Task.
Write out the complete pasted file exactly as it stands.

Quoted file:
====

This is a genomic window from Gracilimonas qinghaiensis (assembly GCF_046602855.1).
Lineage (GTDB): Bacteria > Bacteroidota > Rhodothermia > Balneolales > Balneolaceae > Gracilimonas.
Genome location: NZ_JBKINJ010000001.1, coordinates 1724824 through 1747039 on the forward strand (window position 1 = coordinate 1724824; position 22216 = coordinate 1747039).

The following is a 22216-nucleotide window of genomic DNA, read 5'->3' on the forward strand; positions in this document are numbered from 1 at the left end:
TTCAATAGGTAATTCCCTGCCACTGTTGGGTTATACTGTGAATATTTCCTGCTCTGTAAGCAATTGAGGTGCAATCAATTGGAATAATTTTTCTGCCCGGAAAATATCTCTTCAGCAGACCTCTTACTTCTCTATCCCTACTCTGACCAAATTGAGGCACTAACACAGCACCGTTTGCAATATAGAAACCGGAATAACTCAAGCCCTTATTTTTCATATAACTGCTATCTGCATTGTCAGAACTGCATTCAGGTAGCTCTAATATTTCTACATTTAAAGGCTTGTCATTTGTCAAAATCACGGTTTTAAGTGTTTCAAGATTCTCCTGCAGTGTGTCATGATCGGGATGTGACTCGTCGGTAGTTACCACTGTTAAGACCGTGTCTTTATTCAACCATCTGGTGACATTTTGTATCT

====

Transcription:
This is a genomic window from Gracilimonas qinghaiensis (assembly GCF_046602855.1).
Lineage (GTDB): Bacteria > Bacteroidota > Rhodothermia > Balneolales > Balneolaceae > Gracilimonas.
Genome location: NZ_JBKINJ010000001.1, coordinates 1724824 through 1747039 on the forward strand (window position 1 = coordinate 1724824; position 22216 = coordinate 1747039).

The following is a 22216-nucleotide window of genomic DNA, read 5'->3' on the forward strand; positions in this document are numbered from 1 at the left end:
TTCAATAGGTAATTCCCTGCCACTGTTGGGTTATACTGTGAATATTTCCTGCTCTGTAAGCAATTGAGGTGCAATCAATTGGAATAATTTTTCTGCCCGGAAAATATCTCTTCAGCAGACCTCTTACTTCTCTATCCCTACTCTGACCAAATTGAGGCACTAACACAGCACCGTTTGCAATATAGAAACCGGAATAACTCAAGCCCTTATTTTTCATATAACTGCTATCTGCATTGTCAGAACTGCATTCAGGTAGCTCTAATATTTCTACATTTAAAGGCTTGTCATTTGTCAAAATCACGGTTTTAAGTGTTTCAAGATTCTCCTGCAGTGTGTCATGATCGGGATGTGACTCGTCGGTAGTTACCACTGTTAAGACCGTGTCTTTATTCAACCATCTGGTGACATTTTGTATCT